Planned Parenthood leaves family planning program over Trump abortion rule

Planned Parenthood's affiliates will tell the Trump administration Monday that they will leave the federal family planning program rather than comply with new abortion restrictions. 

The Department of Health and Human Services (HHS) had set a Monday deadline for Title X family planning grantees to prove they are complying with new rules banning providers from referring women for abortions.

Planned Parenthood said Monday its affiliates cannot ethically comply with the changes, which it called a "gag rule" on health care providers. That means Planned Parenthood's affiliates will lose millions of dollars in federal funding that it used to provide birth control and other reproductive health care services to low-income women and men.  

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"Due to an unethical and dangerous gag rule, the Trump administration has forced Planned Parenthood grantees out of Title X," said acting Planned Parenthood President Alexis McGill Johnson. 

Planned Parenthood said while it will use "emergency funds" to provide services to patients, the impacts of pulling its 400 health clinics from the program will vary by state.

"We're trying to do all we can to ensure that the care continues," McGill Johnson said. 

She said relying on charity and fundraising to make up the funding loss "is really the challenge. It's like holding an umbrella during a tsunami." 

Planned Parenthood receives about $60 million from the program annually and serves 40 percent of all Title X patients. 

McGill Johnson said it will become harder for patients to get appointments at Planned Parenthood clinics, who might have to drive "hundreds of miles" to get IUDs and other forms of birth control. 

The Trump administration pushed back Monday against Planned Parenthood's characterization that it is getting kicked out of the program. 

"Every grantee had the choice to accept the grant and comply with the program's regulations or not accept the grant if they did not want to comply," HHS spokesperson Mia Heck said in a statement.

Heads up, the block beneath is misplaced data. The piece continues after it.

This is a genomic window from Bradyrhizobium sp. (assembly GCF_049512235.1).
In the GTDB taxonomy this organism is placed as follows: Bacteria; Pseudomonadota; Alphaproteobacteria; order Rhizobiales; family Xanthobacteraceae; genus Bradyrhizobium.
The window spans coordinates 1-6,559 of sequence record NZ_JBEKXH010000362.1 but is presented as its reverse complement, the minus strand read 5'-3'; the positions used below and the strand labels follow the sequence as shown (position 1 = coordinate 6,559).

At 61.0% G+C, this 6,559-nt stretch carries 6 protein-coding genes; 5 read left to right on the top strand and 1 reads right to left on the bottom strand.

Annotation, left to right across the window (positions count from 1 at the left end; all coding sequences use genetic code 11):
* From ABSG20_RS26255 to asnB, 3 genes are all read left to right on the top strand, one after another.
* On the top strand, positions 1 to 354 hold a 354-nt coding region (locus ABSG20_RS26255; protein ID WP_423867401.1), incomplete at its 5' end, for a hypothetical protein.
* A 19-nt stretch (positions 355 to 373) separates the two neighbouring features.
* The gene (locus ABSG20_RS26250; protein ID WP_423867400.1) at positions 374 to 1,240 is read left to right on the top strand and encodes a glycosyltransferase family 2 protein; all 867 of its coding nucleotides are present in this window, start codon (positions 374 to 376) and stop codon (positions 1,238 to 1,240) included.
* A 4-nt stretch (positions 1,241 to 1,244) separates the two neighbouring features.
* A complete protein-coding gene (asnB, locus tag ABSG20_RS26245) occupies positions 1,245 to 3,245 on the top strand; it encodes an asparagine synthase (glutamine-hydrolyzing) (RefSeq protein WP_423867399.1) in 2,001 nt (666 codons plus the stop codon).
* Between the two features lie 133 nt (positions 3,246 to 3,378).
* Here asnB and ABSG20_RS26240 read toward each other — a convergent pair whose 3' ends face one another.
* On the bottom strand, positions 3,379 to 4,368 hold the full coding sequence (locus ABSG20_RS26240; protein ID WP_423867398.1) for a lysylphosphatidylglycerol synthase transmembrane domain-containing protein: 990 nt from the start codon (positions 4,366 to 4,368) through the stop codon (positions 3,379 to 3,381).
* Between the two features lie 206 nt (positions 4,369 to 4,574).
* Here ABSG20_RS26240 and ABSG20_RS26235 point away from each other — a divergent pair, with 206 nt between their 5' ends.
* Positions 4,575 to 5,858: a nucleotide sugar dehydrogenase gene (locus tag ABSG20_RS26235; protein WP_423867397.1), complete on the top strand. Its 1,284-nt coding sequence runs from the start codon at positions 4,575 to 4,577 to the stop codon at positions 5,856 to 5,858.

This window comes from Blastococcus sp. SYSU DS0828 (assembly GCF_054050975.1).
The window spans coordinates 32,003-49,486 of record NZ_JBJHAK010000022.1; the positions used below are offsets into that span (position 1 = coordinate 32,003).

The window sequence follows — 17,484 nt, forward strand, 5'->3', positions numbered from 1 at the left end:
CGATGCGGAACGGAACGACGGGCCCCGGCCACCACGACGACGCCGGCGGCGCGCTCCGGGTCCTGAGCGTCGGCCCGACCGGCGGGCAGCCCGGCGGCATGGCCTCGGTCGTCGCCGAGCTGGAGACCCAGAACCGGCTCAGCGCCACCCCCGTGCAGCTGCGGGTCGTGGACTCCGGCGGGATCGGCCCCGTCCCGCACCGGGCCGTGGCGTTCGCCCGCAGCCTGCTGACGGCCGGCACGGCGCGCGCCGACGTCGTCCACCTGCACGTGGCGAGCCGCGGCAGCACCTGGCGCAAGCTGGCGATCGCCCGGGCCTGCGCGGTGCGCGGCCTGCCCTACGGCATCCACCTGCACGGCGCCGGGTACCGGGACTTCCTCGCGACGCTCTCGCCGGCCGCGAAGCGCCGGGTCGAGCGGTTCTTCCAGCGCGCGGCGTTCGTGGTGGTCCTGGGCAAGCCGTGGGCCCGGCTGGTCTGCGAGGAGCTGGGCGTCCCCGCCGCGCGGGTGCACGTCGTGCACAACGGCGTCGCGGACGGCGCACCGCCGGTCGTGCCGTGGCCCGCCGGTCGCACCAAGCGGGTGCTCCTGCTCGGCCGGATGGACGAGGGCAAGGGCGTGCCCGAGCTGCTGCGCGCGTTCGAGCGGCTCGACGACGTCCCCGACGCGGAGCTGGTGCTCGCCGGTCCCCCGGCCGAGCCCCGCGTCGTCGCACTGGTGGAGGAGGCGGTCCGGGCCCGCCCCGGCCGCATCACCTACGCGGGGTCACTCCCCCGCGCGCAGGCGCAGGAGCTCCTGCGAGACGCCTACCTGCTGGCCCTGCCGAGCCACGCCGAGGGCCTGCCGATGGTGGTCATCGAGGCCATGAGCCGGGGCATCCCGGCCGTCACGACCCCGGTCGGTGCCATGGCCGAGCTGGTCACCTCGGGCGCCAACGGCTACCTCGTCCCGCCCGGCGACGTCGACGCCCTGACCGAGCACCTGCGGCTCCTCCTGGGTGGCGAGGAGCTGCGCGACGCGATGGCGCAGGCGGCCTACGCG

When the administration awarded the grants in March, the rules had not yet taken effect. Planned Parenthood and several states and organizations are challenging the rules in court. 

"Some grantees are now blaming the government for their own actions — having chosen to accept the grant while failing to comply with the regulations that accompany it — and they are abandoning their obligations to serve their patients under the program," Heck said.

Planned Parenthood's departure from Title X is a victory for the Trump administration and anti-abortion Republicans, who say federal funds should not go toward abortion providers. 

While federal funds are banned from covering abortions, the administration argues that any funds going to clinics that provide abortions can indirectly support the procedure. 

Still, Planned Parenthood gets millions more in government funds by serving Medicaid patients. 

Some state governments that are also Title X grantees are expected to tell the Trump administration Monday that they will leave the program, including Illinois and Vermont. 

"The Trump administration gag rule is fundamentally wrong," Illinois Gov. J.B. Pritzker (D) told reporters Monday. 

"We will make sure access to these services remains available."

Washington state, Oregon, New York and Hawaii have also said previously they wouldn't participate in the program under the new conditions. 

Maine Family Planning, the only grantee in Maine, also told HHS Monday it would no longer participate in Title X. 

"We do not take this decision lightly," President George Hill wrote in a letter to the Trump administration."

"It is simply wrong to deny patients accurate information about access to abortion care."

Planned Parenthood, several states and other organizations are suing to block the new rules, but have hit obstacles. 

A panel of appeals judges in June for the Ninth Circuit reversed several injunctions that had been granted by lower courts, allowing the rules to take effect while the lawsuits proceed. 

The full court will hear arguments on the merits of the case next month. 

—Updated at 4:32 p.m.